Right-wing lawmakers disingenuously suggest it's all just a noise pollution issue. But we know the kind of politicians attracted to laws that target Muslims only.
Khaled Diab is an Egyptian-Belgian journalist, blogger and writer who has spent about half his life in the Middle East, including nearly two years in Jerusalem, and the other half in Europe.
Non-violent resistance to the occupation was showcased this week by the women's flotilla to Gaza. But can it ever advance from the margins of Israeli and Palestinian society?
The increasing incidents of Muslims and Arabs – or even those who vaguely resemble them – being kicked off planes or reported to authorities for absurd reasons are signs of race- and religion-based paranoia gone global.
In Egypt, almost every article about Avigdor Lieberman’s new post mentions his past genocidal threats to bomb the Aswan Dam. And that’s not the only reason Arab commentators are worried.
Donald Trump denigrates Islam’s ‘intrinsic’ violence and promises ‘Christianity will have power’. But if he or Ted Cruz become president, we should fear violence of Biblical proportions.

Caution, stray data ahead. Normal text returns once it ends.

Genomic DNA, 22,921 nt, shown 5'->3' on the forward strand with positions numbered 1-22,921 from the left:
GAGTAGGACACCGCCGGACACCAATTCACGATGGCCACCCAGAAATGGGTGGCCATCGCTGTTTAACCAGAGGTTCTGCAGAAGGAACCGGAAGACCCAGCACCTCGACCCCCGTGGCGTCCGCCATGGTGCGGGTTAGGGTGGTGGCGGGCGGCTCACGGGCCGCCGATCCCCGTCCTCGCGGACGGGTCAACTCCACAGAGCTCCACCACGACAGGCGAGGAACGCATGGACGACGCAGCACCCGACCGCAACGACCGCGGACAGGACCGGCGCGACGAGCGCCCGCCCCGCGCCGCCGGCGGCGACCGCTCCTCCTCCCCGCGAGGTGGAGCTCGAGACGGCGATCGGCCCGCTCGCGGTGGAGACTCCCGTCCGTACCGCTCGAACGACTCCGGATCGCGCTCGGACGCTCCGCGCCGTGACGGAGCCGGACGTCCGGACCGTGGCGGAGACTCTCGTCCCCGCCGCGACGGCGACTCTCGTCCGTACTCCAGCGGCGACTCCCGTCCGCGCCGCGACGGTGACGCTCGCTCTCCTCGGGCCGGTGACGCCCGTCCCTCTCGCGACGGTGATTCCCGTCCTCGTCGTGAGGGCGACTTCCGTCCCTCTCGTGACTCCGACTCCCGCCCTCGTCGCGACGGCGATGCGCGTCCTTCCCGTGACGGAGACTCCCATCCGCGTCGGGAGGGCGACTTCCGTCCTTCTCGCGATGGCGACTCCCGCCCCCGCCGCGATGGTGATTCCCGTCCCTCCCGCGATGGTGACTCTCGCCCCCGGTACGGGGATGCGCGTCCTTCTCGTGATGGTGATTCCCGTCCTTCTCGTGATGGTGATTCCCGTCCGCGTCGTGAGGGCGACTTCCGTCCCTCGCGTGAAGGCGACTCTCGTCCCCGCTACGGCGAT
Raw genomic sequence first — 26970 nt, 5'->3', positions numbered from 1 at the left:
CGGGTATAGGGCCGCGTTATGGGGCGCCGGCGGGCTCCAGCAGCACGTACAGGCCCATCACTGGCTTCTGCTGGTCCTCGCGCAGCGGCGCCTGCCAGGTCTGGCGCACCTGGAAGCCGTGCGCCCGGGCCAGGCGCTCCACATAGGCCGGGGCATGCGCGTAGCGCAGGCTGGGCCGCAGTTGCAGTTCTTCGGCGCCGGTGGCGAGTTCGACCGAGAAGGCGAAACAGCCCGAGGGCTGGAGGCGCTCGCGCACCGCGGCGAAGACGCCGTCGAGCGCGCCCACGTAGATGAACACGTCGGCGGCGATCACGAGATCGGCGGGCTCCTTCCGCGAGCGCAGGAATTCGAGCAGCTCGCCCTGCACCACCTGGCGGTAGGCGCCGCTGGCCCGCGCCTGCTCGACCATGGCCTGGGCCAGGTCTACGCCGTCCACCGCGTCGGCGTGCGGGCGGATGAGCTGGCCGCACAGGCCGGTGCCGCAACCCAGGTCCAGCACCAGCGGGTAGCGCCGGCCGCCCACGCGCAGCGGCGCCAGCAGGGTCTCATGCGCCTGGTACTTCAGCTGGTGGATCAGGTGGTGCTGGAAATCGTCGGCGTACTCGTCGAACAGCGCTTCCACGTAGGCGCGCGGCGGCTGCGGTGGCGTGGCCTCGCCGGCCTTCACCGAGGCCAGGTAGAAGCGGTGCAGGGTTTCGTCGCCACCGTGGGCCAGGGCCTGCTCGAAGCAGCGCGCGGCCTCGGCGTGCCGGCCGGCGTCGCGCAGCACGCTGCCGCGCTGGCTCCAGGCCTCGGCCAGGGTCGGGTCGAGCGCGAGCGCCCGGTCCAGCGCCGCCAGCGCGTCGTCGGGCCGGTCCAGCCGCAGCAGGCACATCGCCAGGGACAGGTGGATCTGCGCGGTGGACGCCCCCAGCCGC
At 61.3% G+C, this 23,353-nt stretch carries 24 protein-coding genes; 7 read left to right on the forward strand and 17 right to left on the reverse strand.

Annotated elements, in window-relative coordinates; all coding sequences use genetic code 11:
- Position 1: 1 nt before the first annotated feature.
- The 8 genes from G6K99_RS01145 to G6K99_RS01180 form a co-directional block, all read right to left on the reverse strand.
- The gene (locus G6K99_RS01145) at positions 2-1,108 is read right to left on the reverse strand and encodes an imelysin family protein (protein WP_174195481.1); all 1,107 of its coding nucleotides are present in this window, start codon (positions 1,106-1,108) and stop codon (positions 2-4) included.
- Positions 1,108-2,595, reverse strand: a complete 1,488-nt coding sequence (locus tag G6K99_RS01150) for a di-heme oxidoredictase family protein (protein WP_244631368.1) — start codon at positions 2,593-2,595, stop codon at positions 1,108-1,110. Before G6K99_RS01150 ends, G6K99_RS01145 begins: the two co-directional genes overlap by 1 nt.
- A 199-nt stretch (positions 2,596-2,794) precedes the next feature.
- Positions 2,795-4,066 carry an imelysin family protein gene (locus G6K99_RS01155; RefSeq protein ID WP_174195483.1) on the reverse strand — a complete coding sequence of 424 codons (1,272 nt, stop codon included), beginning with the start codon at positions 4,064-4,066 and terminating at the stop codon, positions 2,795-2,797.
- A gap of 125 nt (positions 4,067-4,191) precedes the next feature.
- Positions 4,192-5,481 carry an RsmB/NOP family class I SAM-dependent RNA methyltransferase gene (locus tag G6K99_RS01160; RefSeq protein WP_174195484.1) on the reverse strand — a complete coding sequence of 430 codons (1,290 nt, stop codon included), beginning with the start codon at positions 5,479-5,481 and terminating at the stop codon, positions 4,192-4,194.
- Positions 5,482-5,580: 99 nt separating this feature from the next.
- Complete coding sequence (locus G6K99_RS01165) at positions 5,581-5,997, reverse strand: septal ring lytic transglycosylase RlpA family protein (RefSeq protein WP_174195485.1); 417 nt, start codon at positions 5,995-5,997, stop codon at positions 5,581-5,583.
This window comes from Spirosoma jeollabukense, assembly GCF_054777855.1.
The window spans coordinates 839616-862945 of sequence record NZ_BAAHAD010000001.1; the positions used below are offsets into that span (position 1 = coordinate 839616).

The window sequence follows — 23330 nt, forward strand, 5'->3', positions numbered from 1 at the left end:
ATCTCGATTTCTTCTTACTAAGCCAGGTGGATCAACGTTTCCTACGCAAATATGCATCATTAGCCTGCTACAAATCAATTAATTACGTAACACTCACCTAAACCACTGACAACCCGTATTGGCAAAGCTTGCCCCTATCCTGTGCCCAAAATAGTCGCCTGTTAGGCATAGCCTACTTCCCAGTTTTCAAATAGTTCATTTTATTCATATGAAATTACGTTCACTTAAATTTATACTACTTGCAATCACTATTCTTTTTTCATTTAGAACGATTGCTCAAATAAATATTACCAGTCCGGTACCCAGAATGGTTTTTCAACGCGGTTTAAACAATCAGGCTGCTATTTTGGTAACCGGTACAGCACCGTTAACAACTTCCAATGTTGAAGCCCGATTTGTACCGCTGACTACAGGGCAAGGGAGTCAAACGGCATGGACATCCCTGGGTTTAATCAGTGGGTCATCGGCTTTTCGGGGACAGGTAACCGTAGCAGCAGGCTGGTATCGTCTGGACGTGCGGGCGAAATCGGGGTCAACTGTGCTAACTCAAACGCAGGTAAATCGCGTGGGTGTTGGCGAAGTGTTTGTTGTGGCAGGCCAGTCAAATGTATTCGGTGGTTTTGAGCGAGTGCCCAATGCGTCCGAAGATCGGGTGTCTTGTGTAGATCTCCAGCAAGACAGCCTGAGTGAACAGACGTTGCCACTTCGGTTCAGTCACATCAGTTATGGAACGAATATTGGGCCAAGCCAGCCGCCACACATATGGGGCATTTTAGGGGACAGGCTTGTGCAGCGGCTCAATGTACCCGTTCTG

The New Year’s Eve mob attacks on women unleashed a tidal wave of hate speech against migrants in Europe. The political profiteering obscured the fact that sexual assault isn’t just – or primarily – an Arab or Muslim problem.
In these times of widening chasms, the world needs the bridging role of minorities more than ever.
On a recent trip to Sinai, I found there’s one area of border security in which Egypt excels: policing the minds of its own citizens. The repression of dissent starts at its borders.
The UN in general and its Security Council in particular lack the capability and credibility to calm the Israeli-Palestinian escalation.
Satire: A Muslim living in the West lays the groundwork for fellow jihadists to arrive from Syria disguised as refugees.